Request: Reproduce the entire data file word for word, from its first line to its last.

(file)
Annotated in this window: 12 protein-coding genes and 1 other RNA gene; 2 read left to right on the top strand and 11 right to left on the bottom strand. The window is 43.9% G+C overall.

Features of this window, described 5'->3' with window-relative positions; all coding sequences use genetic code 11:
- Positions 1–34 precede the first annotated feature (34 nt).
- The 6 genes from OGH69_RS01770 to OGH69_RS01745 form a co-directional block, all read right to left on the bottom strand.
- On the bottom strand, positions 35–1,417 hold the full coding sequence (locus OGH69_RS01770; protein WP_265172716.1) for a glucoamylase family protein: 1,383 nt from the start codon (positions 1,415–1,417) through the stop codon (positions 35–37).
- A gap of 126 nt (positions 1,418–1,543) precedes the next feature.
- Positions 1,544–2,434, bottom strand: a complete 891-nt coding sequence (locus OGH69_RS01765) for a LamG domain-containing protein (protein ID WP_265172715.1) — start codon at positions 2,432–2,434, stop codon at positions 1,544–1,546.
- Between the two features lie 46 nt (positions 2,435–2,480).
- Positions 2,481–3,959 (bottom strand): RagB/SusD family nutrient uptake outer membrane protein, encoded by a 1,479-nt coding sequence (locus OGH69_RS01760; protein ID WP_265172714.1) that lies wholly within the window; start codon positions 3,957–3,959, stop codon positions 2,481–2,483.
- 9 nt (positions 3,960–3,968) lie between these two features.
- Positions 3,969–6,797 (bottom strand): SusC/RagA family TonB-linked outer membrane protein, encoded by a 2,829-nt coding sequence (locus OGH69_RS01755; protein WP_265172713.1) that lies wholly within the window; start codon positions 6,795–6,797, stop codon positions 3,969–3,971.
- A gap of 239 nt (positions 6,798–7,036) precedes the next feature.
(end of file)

Annotated in this window: 12 protein-coding genes and 1 other RNA gene; 2 read left to right on the top strand and 11 right to left on the bottom strand. The window is 43.9% G+C overall.

Features of this window, described 5'->3' with window-relative positions; all coding sequences use genetic code 11:
- Positions 1–34 precede the first annotated feature (34 nt).
- The 6 genes from OGH69_RS01770 to OGH69_RS01745 form a co-directional block, all read right to left on the bottom strand.
- On the bottom strand, positions 35–1,417 hold the full coding sequence (locus OGH69_RS01770; protein WP_265172716.1) for a glucoamylase family protein: 1,383 nt from the start codon (positions 1,415–1,417) through the stop codon (positions 35–37).
- A gap of 126 nt (positions 1,418–1,543) precedes the next feature.
- Positions 1,544–2,434, bottom strand: a complete 891-nt coding sequence (locus OGH69_RS01765) for a LamG domain-containing protein (protein ID WP_265172715.1) — start codon at positions 2,432–2,434, stop codon at positions 1,544–1,546.
- Between the two features lie 46 nt (positions 2,435–2,480).
- Positions 2,481–3,959 (bottom strand): RagB/SusD family nutrient uptake outer membrane protein, encoded by a 1,479-nt coding sequence (locus OGH69_RS01760; protein ID WP_265172714.1) that lies wholly within the window; start codon positions 3,957–3,959, stop codon positions 2,481–2,483.
- 9 nt (positions 3,960–3,968) lie between these two features.
- Positions 3,969–6,797 (bottom strand): SusC/RagA family TonB-linked outer membrane protein, encoded by a 2,829-nt coding sequence (locus OGH69_RS01755; protein WP_265172713.1) that lies wholly within the window; start codon positions 6,795–6,797, stop codon positions 3,969–3,971.
- A gap of 239 nt (positions 6,798–7,036) precedes the next feature.